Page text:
Are You a Typical Homeschooler?

An article at the Daily Bulletin talks about homeschooling for a while, then profiles one particular family. The writer, Charlote Hsu, introduces the family like this:

“Andalon’s reasons for homeschooling are typical.”

Now, what do you think comes next?

Read the article to find out what Hsu thinks are “typical” reasons.

So tell me, if someone were introducing you, would they be able to say that you are a typical homeschooler, and that your reasons for homeschooling are typical?

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6 Responses to “Are You a Typical Homeschooler?”

  1. mom24bbs Says:

    Excuse me while I bang my head against the wall…

    OK, that’s better. I always have to do that after reading a so-called “report” that is actually opinion in our Local Rag.

    Guess I’m not typical ‘cuz it never crossed my mind to homeschool after Columbine. Although I do read about things like that now and say, “Glad I don’t have to worry about it for my kids;” It’s certainly not top on my list. Although, living in the school district I live in now, I would never send them because they have gang problems in the elementary schools. I really don’t want my son hanging around gang-bangers in Kindy.

    As for who started the movement…although I’m a Christian it was my understanding that Christians were mostly opposed to homeschooling at the beginning…something about removing their children’s influence from the public schools or the like. I thought it was more of a political and educational ideology.

    I guess health reasons are not “typical” so I’m not in that group. Really, one has to wonder how many homeschoolers this “reporter” knows and how many she actually interviewed.

  2. beth Says:

    Ha! I guessed Christian religion as the “typical” reason to homeschool as per media. I would not have guessed fear-based isolationism.

    I am “typical” in my group of homeschoolers– highly educated, progressive parents who have “fallen” into homeschooling based on our children’s bad experience with institutional education (and those actual “bad experiences” are somewhat varied) .

  3. Stephanie Says:

    I always find it interesting that most folks think that we choose to homeschool because of “bad schools”. Some question me because we supposedly have “great schools”, some say they can understand.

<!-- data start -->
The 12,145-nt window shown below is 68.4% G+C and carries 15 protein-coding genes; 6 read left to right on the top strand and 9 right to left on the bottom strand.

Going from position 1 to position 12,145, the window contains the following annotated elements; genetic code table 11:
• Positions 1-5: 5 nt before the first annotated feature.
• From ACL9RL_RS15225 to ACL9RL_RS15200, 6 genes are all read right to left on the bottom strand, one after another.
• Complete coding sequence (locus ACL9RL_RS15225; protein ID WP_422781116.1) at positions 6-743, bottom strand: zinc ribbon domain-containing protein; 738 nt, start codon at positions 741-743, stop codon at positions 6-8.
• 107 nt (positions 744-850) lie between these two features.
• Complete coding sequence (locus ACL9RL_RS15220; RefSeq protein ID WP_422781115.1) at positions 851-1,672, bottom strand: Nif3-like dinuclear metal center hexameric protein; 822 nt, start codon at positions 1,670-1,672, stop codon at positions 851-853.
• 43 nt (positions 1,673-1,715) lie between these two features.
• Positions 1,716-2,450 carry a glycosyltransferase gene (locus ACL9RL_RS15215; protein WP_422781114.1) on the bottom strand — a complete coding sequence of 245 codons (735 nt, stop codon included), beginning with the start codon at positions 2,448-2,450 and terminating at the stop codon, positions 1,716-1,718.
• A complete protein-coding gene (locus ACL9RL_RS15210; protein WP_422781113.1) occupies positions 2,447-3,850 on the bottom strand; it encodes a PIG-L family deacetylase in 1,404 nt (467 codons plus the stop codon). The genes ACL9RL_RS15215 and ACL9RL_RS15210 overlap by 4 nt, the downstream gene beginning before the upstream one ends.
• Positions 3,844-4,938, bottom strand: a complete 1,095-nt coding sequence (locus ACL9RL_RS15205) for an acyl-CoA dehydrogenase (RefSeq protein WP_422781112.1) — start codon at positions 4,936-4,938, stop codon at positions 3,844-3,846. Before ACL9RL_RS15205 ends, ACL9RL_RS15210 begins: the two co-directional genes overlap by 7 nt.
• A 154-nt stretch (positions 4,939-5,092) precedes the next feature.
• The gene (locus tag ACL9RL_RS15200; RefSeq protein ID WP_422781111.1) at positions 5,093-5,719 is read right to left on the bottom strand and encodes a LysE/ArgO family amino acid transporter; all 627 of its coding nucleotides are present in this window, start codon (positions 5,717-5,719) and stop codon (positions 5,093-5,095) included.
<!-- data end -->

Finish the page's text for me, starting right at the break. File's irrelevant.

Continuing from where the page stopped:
We made the decision to homeschool because it sounded like a neat way to learn… I knew nothing about our local schools at the time.

    We continue to homeschool because we love the freedom (on all levels) that we have.

    Still wondering what a “typical homeschooler” is…

  4. Anna Says:

    Oh, good god no. Not according to that. I refuse to have a life ruled by fear of the millions what-if’s that I fight back every day. While religion DOES play a role in my choice, it is because the public schools in our area are being evangelized (word?). Our kids have a mandatory moment of silence each morning. Kids who do not comply are targeted for not being Christian enough.

    I hate it when the press pigeon holes homeschoolers. Ugh.

  5. Faerie Rebecca Says:

    Let’s see. We started homeschooling because, after a cross-country move and a poor school choice, we felt we had no community. We were traveling to a private school, and most of the people at the school lived *near their school*–shocking. So, after shelling out about $8000 for kindergarten, we decided to pull out at winter break and not return. I started a co-op (the month before we pulled out of school or even thought about homeschooling) and found like-minded, community-minded folks near me.

    So, in effect, we chose homeschooling for the socialization benefits.

    I also think those surveys where it says, “blah blah percent of homeschoolers cite being able to add religious/morals into their curriculum…” are misleading. After all, I would cite that reason, too (you know, in one of those, “Why are you homeschooling? Check all that apply.” kind of surveys), but my Pagan additions to our curriculum would probably make the writers of that survey run in terror. It’s not right to assume that simply because you cite “values” that you’re citing “Christian values” as a reason to homeschool. I like that I can bring an Earth-centered approach to science and our language/reading options. It’s not the main reason we homeschool, but it certainly would get ticked on a survey as *a* reason we homeschool.

  6. Blueberry Says:

    Not typical here by a long shot. I enjoyed reading John Holt’s books, and also Dr. Raymond Moore too, and I had no idea they were considered “humanists”.

    I’m a Christian, but we don’t homeschool because of fear or because we wanted to shield our children from evolution and such, in fact, my children were attending public school when Columbine happened. No, we began homeschooling because the schools failed to teach my children to read after I reduced myself to begging and pleading for them to send stuff home so I could work with her if they couldn’t. It was useless, so we began homeschooling and have been very happy we made that choice.


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